I did read a couple of YA books over the past week, but I think I wasn't in the frame of mind to appreciate them fully. Fortunately, I started The True Meaning of Smekday at a good time, so I do want to give that middle-grade novel a thumbs-up and thank Adam Rex for giving me something fun to read while gearing up for/coming out of surgery. It was a perfect book for the time.

Friday, March 07, 2008

Oh, Say, I Don't Want to See!

PLATINUM by Jennifer Lynn Barnes
3P 4P J/S

This is a sequel to Golden, which sets up the basic situation: Lissa, her little sister Lexie, and her parents move from California to small-town Oklahoma. Lissa was popular at her old school, but one look at the Goldens in her new school and she knows she wants no part of that crowd. She'd rather be a Non, as in "your social life in this school is dead", than be a part of such a nasty group. But purposely Non-ing herself has frustrated Lilah, top Golden and the daughter of the woman her uncle is dating. Lilah's not happy, and Lilah's not someone you want to be on the bad side of. Unfortunately for both of them, there's some mysterious tie between them that keeps pulling them together when they really want to be miles apart. Lissa hopes that she's also leaving behind her color visions, but no such luck. Complicating that: her Sight has followed her, and it's going to get her involved in a life or death situation.

Well, as it turns out, Lissa's not the only one with Sight, and she's not the only one who really, really doesn't want it. Much to her dismay, Lilah, who got roped into Lissa's supernatural adventure in the first book, is suddenly seeing people who aren't there. She's even talking to them. And they're talking back. The guy is hot. He has an annoying habit of calling her Princess (well, maybe it's not that annoying). And he keeps making cryptic statements that she can't figure out. For instance, he keeps saying he's not dead, but he's most assuredly not really there, so he's got to be some kind of ghost, right? She doesn't just see him hanging around her in school or in her bedroom (can't a girl have a little privacy?). No, he's also one of the star players she's having in the visions she keeps getting. The deadly ones.

This is not good. She has a reputation to protect, after all. And when standing in the middle of a bunch of Goldens and you're caught arguing with thin air, that reputation is going to take a hit. Unless Lilah can do damage control. Lilah is very, very good at damage control. (Just ask Fuschia, her best friend, who makes the mistake of putting moves on Lilah's boyfriend. What happens next is not pretty.)

This second book in the series was pure fun to read. Lilah, while not the worst of the unholy trio in the first book (Golden) shows herself to have a little more heart and conscience than Lissa gave her credit for. Yeah, she runs roughshod over all the Nons in school. Yeah, she'll squash flat anyone who tries to get the advantage over her. And yeah, she doesn't go out of her way to be nice. But who would have guessed that she actually feels bad about almost all of that? Or at least, that she doesn't enjoy it much? And much as she tries to play the cool sophisticate who has no use for anyone who isn't a Golden, she's a sucker for Lexie, who is the epitome of all good things.

(Editorial note: The previous section was written two weeks ago, prior to surgery. In keeping with my recent blog post, I will add just a brief note or two so that I can publish the post in an almost-complete form.)

Despite how desperately, she doesn't want to know, Lilah is forced to See that Hot Guy is trapped in some sort of cycle, and it's clear that it's up to her to put a stop to it, or things will end tragically. And not just for him, but for people she is very, very close to. She also Sees that there's more to her relationship with Lissa and Lexie than meets the (normal) eye.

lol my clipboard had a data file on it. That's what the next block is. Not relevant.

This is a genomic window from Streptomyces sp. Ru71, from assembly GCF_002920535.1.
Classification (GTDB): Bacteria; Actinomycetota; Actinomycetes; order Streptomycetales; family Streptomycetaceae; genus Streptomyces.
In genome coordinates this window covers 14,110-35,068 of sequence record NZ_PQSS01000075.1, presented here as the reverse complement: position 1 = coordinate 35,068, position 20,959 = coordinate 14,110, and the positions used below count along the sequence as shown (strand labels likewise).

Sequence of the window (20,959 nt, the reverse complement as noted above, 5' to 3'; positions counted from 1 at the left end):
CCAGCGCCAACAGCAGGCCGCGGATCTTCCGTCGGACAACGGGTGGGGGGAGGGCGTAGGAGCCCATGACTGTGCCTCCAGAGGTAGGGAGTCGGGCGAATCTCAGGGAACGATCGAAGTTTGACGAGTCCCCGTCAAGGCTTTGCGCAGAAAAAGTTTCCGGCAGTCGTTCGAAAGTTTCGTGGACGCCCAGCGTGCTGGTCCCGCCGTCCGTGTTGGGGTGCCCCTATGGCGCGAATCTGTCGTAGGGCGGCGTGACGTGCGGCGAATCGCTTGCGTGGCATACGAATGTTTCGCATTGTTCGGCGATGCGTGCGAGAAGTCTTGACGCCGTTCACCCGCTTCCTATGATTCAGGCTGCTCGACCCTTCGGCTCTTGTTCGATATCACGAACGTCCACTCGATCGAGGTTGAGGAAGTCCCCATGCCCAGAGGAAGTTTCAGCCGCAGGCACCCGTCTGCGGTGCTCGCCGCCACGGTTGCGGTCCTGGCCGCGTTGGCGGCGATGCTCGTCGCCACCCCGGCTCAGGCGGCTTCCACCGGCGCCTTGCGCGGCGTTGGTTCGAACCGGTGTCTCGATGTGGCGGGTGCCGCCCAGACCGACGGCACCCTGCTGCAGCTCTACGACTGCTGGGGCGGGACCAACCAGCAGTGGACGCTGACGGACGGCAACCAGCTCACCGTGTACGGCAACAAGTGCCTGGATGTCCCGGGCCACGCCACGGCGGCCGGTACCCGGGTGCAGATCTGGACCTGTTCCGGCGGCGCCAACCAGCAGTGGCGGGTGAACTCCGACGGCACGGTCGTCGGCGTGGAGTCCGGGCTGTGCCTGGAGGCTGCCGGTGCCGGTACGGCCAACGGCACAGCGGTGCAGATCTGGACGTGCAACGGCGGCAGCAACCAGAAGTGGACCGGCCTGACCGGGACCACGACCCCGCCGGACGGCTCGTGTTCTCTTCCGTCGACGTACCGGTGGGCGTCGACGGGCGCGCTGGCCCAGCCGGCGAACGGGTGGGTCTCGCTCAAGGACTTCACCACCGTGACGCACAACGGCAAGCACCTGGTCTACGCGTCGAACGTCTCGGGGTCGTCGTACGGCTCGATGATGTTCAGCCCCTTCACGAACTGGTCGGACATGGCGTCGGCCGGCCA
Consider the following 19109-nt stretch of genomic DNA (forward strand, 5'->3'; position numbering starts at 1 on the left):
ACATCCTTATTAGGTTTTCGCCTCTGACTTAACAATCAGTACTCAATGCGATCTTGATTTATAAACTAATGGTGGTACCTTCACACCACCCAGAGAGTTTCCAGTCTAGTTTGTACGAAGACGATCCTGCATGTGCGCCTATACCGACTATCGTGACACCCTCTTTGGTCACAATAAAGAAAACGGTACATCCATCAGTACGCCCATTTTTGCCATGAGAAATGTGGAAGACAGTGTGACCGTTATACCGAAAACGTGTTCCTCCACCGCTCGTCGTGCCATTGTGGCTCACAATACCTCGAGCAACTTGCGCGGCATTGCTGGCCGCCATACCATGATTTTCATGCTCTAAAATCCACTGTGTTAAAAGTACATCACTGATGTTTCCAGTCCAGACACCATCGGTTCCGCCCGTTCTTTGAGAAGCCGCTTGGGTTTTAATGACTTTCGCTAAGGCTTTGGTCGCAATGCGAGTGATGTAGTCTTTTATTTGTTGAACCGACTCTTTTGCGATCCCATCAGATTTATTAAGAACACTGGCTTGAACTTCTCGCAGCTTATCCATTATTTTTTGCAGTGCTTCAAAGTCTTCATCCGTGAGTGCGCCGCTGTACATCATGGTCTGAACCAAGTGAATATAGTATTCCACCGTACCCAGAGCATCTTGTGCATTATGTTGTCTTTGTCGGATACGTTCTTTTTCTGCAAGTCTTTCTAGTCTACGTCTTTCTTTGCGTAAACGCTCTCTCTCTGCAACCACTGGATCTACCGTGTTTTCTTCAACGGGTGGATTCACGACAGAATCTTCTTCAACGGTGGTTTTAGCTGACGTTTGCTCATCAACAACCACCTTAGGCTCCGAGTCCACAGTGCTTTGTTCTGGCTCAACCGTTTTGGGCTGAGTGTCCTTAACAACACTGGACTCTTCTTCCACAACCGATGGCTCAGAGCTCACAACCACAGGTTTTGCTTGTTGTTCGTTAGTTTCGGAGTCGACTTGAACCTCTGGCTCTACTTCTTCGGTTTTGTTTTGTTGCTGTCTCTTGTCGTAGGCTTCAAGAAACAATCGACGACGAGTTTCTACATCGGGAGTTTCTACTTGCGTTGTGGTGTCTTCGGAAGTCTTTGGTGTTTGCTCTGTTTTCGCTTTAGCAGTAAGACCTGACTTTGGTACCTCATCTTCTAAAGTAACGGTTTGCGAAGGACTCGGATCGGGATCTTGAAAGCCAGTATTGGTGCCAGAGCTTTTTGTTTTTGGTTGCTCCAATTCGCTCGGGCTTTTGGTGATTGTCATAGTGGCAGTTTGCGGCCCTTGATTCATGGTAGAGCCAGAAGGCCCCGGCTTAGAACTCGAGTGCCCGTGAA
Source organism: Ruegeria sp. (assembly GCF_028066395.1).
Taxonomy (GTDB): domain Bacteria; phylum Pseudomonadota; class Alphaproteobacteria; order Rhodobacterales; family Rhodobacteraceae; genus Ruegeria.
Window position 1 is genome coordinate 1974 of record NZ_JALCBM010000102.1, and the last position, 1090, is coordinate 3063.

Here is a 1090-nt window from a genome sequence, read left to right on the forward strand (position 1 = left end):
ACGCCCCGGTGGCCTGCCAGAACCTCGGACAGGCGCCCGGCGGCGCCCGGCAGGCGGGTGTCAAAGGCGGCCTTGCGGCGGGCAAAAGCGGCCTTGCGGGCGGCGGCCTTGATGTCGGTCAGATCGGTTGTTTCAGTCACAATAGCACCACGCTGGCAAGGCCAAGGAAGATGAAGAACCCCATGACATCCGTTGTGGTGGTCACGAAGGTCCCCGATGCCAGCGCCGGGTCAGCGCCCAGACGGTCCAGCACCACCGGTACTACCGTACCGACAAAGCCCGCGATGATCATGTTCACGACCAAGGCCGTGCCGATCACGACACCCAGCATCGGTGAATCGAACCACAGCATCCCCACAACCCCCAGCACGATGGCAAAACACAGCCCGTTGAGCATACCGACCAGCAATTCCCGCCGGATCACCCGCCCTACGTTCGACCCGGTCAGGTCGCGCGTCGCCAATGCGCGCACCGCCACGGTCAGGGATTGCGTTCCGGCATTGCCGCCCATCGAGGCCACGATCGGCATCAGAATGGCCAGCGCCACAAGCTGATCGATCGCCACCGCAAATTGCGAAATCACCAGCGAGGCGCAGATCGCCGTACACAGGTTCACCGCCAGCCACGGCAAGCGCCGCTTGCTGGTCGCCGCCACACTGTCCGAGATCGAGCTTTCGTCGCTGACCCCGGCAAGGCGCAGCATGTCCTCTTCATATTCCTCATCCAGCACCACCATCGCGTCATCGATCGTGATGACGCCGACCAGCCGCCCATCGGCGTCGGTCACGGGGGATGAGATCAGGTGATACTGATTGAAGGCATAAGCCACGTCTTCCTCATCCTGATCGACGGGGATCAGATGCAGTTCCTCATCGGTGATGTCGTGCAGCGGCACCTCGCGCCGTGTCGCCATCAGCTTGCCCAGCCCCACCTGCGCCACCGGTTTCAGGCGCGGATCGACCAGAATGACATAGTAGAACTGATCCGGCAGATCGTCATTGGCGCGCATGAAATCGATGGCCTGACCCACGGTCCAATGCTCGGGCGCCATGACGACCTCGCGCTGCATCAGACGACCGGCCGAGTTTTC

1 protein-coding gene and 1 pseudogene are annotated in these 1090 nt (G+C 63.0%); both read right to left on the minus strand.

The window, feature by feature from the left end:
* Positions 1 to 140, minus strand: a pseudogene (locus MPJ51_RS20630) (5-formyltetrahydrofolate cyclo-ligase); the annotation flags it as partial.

One of the fun things about this book are the chapter titles and the commentaries that follow them. A random sampling:

  • Lying. The easiest way to lie is to convince people you're a bad liar and then prove them wrong.
  • Me. If you want to be popular, it's not nearly as important that you know who you are as it is that everyone else does.
  • Truth. Gossip. If I say it, it's true. And if it isn't, it doesn't matter.
  • It. The It Factor. If you have to ask, you'll never know. And if you don't think you have it, then you're right.
  • Information. It's not what you know. It's not who you know. It's what you know about who you know.
  • Hurt. Once you feel it, it's real.

Monday, March 03, 2008

The Real Deal on Faking Zen

Zen and the Art of Faking It by Jordan Sonnenblick
4Q 4P M/J

What is the sound a librarian makes when she loved one book by an author (Drums, Girls, and Dangerous Pie) and had a decidedly mixed reaction to his second (Notes From a Midnight Driver) after she finishes his latest? In this case, it's a sigh of relief. For more than one reason, I'm happy to say that I enjoyed this one almost as much as DGDP.

San Lee has a lot to contend with when he moves to his latest new town and enrolls in his latest new school. There's the Asian-kid-adopted-by-Caucasians thing. There's the my-father-is-in-prison-and-I-hate-him-thing. There's the we-have-no-money thing. And as though all of that wasn't enough, he's the new kid again. It stinks being the new kid. He has to suss out the kids and figure out who he should be this time. He's already been a skater dude, a Bible-thumper, a jock, and a preppy. But taking a look around his new homeroom makes him think none of those identities is going to work here. He's going to have to think this over. As it turns out, the decision is practically made for him. His social studies class is studying the ancient world, and they've just gotten to their unit on Buddhism. San's been there, done that, last year back in Texas. He even did a project on it. Without even thinking much about it, he tosses off a comment or two that make him seem pretty up on all things Zen. And since San is Asian, and since his mother can't afford to buy him clothes that are appropriate to winter in Pennsylvania, he winds up looking and sounding (at least to his classmates) like the real Zen Buddhist deal. Hmmm...that would be an interesting persona, wouldn't it? Especially since it looks like Woody, the guitar-playing beauty in his social studies class, really could go for a Zen kind of a guy.